A. G. Casebeer
General Manager, Video Vault of Okolona
It is very, very true that many Ts suffer discrimination. On the other hand, if you loose a job, make sure it IS discrimination and not a performance, relational, or personality driven problem. Have someone call or write for a reference check on him or her and see what is being said, then let them know verbatim.
There are a lot of reasons why someone may get a job and not keep it long. Companies have probationary periods specifically so they can 'check out' a new employee before they become permanently vested in insurance, 401k, etc. Remember, if an employer is following the rules regarding what can and cannot be asked in an interview, plus considering that past employers usually don't give references good or bad anymore, it's very hard to get an honest performance reference on an employee. So, they use the probationary period as a try before you buy plan. Has he or she been doing contract work? This is common in the computer world, and companies will frequently lead employees on in believing that the contract will become permanent, then let them go when it expires and keep that built-in reason.
Also remember the importance of the need and the weakness of the paper trail. Paperwork must be in order - name changed with social security and state ID, etc. At the same time, never assume that an employer can't or won't find out about your past. With a SS number, your previous name and work history is still out there, maybe arrest record and credit report. That name will be there for a long time. A. G. Casebeer bet a well known transperson who teaches a seminar on the subject of covering your paper trail at conventions, that she could find her male name; she was buying her a Beck's after 15 minutes work on her laptop.
The Keys to Employment as a Transgender Person
2. Assume that they know you're T-
3. Make the subject of your gender issue a taboo subject at work -
4. Be seen and not heard -
5. Exceed expectations -
Take the attitude that you must be better, quicker, faster, more
accurate at your job than anyone else there. No excuses accepted or
offered, get the work done and on time.
6. Document everything -
If you are written up, get a
copy of the write-up. Keep copies of your evaluations. Keep your check stubs.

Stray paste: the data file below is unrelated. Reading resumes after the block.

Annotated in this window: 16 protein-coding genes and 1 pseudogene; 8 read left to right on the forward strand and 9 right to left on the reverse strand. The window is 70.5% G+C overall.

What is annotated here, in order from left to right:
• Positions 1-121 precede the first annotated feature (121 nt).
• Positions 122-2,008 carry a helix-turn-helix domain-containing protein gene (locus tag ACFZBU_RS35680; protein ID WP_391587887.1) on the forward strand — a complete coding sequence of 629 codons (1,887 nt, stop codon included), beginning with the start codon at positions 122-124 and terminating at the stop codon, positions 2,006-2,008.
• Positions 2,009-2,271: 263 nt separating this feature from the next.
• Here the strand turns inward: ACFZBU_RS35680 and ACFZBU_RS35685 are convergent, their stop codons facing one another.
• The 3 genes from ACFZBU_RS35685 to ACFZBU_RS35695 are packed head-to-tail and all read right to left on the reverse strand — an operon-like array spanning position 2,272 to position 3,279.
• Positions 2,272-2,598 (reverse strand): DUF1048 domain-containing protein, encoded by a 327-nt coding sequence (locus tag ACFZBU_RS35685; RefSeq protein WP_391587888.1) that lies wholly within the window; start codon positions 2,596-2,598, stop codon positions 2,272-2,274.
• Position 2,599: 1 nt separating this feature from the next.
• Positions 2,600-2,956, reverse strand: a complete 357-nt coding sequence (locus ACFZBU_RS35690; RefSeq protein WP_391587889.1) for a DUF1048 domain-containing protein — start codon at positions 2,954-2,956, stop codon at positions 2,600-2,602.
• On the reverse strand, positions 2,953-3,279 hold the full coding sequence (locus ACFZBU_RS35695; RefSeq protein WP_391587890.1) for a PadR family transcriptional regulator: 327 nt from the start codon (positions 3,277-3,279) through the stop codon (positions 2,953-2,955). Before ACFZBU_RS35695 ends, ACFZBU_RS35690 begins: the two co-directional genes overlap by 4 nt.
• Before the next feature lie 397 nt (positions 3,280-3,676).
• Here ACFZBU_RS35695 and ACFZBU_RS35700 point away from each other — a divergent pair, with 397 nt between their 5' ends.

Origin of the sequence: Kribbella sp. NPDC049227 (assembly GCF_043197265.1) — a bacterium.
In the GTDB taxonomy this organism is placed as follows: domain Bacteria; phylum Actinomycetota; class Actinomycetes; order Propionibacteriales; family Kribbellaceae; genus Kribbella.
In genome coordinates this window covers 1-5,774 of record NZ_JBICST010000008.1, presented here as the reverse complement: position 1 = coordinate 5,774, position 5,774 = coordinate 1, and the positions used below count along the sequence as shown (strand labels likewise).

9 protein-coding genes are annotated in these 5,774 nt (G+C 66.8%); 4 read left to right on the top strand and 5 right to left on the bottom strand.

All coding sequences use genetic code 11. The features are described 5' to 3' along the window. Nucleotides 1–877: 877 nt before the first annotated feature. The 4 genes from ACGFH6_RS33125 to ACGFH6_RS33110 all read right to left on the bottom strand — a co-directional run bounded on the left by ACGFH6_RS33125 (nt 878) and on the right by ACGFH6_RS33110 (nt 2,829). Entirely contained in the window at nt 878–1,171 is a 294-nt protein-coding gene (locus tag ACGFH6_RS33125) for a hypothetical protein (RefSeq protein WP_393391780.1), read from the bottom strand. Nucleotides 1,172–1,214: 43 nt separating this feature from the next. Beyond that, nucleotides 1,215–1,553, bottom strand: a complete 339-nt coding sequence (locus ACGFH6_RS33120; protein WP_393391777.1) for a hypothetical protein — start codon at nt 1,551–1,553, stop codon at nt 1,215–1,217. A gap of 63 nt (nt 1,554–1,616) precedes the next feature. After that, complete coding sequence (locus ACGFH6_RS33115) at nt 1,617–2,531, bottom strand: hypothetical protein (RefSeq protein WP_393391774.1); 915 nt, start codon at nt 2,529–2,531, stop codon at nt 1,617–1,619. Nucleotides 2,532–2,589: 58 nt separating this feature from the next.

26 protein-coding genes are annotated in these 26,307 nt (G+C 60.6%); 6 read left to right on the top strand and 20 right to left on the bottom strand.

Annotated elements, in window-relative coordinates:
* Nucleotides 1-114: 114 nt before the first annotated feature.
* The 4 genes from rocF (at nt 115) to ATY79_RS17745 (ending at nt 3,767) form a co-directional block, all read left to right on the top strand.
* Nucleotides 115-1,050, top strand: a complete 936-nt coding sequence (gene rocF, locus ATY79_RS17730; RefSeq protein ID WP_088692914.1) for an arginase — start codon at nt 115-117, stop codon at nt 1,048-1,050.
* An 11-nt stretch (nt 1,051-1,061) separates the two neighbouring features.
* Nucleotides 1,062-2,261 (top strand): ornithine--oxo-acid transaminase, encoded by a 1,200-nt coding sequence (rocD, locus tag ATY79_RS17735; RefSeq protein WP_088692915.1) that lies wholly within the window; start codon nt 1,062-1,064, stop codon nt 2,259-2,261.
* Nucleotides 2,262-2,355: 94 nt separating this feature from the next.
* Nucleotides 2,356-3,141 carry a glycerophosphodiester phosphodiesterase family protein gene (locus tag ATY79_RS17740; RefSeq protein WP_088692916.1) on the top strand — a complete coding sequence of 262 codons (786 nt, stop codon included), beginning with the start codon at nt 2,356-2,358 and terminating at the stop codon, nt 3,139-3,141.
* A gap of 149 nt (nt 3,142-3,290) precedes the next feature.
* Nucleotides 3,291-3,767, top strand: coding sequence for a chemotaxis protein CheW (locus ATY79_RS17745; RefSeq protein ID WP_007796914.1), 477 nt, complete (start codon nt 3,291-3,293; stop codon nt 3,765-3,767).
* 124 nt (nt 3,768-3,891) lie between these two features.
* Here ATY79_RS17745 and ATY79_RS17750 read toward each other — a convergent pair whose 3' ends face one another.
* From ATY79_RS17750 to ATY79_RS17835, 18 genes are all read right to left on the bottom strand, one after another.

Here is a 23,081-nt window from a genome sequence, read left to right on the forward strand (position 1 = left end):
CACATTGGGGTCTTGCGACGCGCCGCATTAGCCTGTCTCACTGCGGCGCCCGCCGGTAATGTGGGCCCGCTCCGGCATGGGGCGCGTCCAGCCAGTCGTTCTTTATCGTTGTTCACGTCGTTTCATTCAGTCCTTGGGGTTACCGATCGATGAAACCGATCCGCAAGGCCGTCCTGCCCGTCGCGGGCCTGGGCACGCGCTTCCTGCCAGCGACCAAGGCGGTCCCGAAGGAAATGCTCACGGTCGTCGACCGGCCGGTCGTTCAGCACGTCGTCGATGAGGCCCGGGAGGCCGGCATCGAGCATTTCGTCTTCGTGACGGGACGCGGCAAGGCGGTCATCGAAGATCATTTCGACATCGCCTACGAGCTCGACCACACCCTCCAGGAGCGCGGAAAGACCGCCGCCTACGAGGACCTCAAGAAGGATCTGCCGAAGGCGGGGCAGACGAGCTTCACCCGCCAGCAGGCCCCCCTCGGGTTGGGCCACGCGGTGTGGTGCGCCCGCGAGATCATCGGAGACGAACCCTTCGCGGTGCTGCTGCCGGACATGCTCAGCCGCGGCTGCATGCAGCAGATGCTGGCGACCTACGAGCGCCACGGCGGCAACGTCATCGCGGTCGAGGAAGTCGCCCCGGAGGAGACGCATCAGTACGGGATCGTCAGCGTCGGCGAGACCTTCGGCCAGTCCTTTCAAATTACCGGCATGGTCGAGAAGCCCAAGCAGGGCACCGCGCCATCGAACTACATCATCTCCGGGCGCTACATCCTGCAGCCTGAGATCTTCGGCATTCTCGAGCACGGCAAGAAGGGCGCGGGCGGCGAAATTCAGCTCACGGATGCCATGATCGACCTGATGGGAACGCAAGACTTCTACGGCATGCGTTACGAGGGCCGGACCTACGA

If you work at a job with quantifiable performance, like piecework or data
entry, keep reports of that.
7. Know the company rules -
They will be used against you if
someone is out to get you. They may also protect you, too.
8. Seniority is not in itself a protection -
Don't assume that time in job means safety, because all it takes is one
negative person in upper management or human resources, and you could be
toast. I've seen this happen.
9. Dont assume they are "out to get you" -
Many companies can handle T issues with out many problems. We have many
allies, known and unknown. If you are a valued employee, they will want to
keep you. Again, your work history and reputation in the company before you
transitioned can be invaluable. If another employee has a problem with you,
they probably have had problems with many other things in the company. It's
that employee they will want to get rid of.
10. Dress to blend in -
Most employment issues come down to your actual performance and skill sets. You'd better believe Ts get discriminated against in the workplace, however, it is a handy hook to hang a marginal employee on, and a place to hang blame for our own shortcomings and mistakes. Remember, most employers, particularly small ones, probably have never had a transgender employee. You're the first, and if so, you are responsible for that employer's impression of our community. Make it a good impression.
That employer may belong to a local Chamber of Commerce, and they'll probably talk about their experience with you. If you're on shaky ground at work already due to performance, and you transition, you'll be even shakier. Transpeople sometimes try to misrepresent their skills when they've been unemployed for long, and that causes short tenures. They'll accept contract labor, which doesn't often have good long term future prospects.
The worst mistake is transpeople who bring the transissue to work with them. Some TSs can't shut up in water cooler conversation about their upcoming SRS (you don't hear women talking about their upcoming hysterectomies or PAP smears, do you?), who are always late or leaving early, and who don't dress appropriately, then wonder why they lost their job. It wasn't because of discrimination, it's because they were stupid. Don't lose your job because you were stupid, and don't blame stupid on discrimination.
Also, if a person loses a job, find out why. Have a friend who has a business phone call for a reference check on you. File for unemployment immediately - they have to tell them why you were let go. If you were discriminated against, let others in our community know, but never slag them in future interviews. And, if you screwed up, please don't blame it on discrimination.
Many of us who are Ts get and hold good jobs in good companies. We have successful transitions where we work. We work hard and have wonderful, fulfilling lives. You can too!
For more information on
workplace transitions and other
transgender workplace issues